Feedback
News

Quentin Young, Crusading Progressive Doctor Who Cared for MLK, Dies

Quentin Young, a Chicago physician renowned for his passionate advocacy for equality in health care — and whose patients included Dr. Martin Luther King Jr., Studs Terkel, and former mayor Harold Washington — has died.

The retired 92-year-old internist for many years ran a private practice in Chicago's Hyde Park neighborhood, where a young Barack Obama was a patient in the 1990s. The doctor and future president became close, a relationship that evolved into discussions about health care policy, and a shared interest in reform.

Young's push for a single-payer national health system led him to the nonprofit Physicians for a National Health Program, where he served as national coordinator. A spokesman for the organization confirmed that Young's Monday death, saying the news had been relayed by his daughter in Berkeley, California, with whom he had been living for the past few years.

Image: Dr. Quentin Young
Dr. Quentin Young in 2009. Charles Rex Arbogast / AP, file

"Dr. Young was known for his sharp, clear-eyed analysis of social and economic problems, particularly in health care, his deep commitment to social justice and racial equality, his quick wit, his insuppressible optimism, and his ability to inspire those around him to join him in the battle for a more equitable and caring world," the group's president, Robert Zarr, said in a statement.

Zarr shared as an epitaph a quote from Young's 2013 autobiography, "Everybody In, Nobody Out: Memoirs of a Rebel Without a Pause." In it, Young wrote: "From my adolescent years to the present, I've never wavered in my belief in humanity's ability — and our collective responsibility — to bring about a more just and equitable social order."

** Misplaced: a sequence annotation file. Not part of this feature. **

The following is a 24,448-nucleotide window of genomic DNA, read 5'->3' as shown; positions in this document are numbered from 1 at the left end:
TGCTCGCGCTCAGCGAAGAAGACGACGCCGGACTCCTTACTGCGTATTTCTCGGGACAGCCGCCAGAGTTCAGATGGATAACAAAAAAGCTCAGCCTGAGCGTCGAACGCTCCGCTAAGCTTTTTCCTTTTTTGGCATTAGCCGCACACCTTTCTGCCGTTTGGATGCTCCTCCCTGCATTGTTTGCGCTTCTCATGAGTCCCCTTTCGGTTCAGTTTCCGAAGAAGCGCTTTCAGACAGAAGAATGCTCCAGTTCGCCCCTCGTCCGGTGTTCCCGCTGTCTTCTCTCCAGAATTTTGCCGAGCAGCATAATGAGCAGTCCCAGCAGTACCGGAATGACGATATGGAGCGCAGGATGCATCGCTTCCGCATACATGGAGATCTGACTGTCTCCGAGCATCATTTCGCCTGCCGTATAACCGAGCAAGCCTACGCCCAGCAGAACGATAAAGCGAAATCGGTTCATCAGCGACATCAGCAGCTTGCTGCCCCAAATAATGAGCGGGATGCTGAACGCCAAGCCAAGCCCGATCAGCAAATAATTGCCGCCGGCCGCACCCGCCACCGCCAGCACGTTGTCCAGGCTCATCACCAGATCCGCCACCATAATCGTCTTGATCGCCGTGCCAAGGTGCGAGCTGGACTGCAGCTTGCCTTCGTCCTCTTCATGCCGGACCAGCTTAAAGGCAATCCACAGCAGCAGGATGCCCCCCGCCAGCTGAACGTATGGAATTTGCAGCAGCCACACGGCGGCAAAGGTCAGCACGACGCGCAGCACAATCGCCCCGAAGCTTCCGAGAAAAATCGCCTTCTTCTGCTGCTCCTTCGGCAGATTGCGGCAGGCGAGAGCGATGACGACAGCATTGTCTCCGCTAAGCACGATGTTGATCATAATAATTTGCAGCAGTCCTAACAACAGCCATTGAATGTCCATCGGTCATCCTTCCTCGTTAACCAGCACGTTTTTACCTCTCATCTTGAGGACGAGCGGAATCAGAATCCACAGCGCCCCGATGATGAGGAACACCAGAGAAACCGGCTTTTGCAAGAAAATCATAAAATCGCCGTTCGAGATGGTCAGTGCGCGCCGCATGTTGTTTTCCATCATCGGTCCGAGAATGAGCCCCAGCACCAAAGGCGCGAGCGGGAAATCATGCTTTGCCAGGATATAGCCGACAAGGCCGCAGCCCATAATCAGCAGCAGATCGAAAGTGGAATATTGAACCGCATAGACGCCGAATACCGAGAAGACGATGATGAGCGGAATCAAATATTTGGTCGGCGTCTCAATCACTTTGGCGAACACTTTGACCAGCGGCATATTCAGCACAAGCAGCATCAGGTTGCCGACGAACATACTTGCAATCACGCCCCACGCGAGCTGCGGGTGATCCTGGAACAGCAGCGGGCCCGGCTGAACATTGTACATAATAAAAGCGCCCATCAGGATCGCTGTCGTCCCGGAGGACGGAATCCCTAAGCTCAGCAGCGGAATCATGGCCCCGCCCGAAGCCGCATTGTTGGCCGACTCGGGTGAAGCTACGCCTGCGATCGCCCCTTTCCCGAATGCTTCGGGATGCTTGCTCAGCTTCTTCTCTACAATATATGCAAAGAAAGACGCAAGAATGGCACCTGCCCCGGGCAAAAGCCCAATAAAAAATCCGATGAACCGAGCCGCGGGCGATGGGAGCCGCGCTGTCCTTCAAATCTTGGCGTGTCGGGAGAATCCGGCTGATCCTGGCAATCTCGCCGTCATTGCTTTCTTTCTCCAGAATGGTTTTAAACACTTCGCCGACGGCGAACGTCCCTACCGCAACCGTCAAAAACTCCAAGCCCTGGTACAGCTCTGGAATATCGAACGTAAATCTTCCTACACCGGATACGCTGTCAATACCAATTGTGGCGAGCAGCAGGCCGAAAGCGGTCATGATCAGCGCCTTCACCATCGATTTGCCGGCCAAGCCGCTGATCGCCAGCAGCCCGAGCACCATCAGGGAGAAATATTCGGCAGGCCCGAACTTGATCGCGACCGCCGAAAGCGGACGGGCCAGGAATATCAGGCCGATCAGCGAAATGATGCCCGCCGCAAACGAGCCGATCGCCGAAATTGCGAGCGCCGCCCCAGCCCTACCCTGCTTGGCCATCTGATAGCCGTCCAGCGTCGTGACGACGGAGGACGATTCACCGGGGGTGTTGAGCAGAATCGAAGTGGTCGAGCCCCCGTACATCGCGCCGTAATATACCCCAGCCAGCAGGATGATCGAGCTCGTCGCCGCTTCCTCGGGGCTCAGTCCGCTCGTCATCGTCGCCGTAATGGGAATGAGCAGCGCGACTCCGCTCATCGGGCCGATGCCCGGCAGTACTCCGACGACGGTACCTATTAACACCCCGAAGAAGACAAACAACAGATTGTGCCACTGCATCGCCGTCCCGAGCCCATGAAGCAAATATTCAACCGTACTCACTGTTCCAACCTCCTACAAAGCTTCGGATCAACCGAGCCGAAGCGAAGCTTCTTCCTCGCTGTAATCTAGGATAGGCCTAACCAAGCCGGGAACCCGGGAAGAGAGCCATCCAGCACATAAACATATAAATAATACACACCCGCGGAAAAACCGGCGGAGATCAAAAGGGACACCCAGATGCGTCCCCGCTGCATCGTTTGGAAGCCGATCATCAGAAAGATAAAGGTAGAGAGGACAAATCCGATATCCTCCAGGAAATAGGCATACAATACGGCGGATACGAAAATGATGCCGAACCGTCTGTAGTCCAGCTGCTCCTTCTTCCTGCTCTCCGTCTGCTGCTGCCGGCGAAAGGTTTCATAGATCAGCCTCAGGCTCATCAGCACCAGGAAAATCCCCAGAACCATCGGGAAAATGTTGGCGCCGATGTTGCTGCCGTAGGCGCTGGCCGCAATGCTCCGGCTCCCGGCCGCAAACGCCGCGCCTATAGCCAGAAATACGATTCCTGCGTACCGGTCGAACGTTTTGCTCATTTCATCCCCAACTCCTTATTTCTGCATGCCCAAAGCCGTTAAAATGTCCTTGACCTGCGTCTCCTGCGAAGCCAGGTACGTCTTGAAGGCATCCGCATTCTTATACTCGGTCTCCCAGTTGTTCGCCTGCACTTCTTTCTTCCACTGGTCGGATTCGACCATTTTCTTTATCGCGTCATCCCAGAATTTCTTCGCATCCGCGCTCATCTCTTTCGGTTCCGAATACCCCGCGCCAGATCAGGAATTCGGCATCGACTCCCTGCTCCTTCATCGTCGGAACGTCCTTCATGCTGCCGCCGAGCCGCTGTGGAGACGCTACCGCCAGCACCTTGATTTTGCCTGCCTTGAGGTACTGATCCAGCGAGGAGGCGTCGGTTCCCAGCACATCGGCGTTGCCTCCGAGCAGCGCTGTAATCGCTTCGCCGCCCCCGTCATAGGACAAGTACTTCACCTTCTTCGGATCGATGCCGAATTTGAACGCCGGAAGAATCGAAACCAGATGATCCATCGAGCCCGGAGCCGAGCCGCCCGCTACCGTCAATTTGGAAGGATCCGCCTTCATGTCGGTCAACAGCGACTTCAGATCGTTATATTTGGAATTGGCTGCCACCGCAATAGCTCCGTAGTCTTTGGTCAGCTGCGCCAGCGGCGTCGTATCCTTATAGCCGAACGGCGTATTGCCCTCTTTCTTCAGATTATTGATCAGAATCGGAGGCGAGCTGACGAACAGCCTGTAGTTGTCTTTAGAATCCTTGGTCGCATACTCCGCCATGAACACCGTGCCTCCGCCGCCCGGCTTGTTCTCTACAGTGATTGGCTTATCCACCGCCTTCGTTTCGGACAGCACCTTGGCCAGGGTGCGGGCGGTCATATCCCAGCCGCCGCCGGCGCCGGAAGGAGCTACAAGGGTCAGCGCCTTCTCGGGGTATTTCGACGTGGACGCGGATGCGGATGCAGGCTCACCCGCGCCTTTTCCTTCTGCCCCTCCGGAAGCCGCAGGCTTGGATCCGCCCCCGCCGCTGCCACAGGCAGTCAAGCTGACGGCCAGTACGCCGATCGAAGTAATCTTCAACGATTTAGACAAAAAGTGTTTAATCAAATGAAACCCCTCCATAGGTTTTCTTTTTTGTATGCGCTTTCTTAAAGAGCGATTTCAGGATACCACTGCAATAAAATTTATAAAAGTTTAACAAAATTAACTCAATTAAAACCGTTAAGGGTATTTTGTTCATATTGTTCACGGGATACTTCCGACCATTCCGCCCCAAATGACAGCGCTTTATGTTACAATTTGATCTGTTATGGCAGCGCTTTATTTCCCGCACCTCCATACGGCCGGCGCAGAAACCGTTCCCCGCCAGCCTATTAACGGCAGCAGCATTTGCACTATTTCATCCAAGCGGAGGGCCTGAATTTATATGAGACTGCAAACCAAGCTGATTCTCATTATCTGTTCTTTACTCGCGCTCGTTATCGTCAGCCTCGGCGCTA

His death was first reported by DNAinfo Chicago.

Image: Barack Obama hugs Dr. Quentin Young
Barack Obama, then a presidential candidate, hugged Quentin Young at a union rally in Chicago in 2007. Brian Kersey / AP, file

Young became a doctor in the early 1950s, and came of age as an activist during the civil rights era, campaigning for more equitable access to medical treatment. He was considered the moral voice of public health in his hometown of Chicago, appearing often on local radio.

He said he grew up in a community of progressives, absorbing leftist politics that drew him to work with civil rights groups. Young marched with and cared for King when he was in town, worked at local Black Panther health clinics and was a founder of the Medical Committee for Human Rights, a group of doctors who gave medical support to demonstrators during the 1964 Freedom Summer in Mississippi.

While running his private practice, Young also worked at the Cook County Hospital, where he rose to chairman of the Department of Internal Medicine.

In 2008, Young retired. Even after giving up his medical practice, he vowed to keep fighting what he called the "corporate takeover" of American medicine.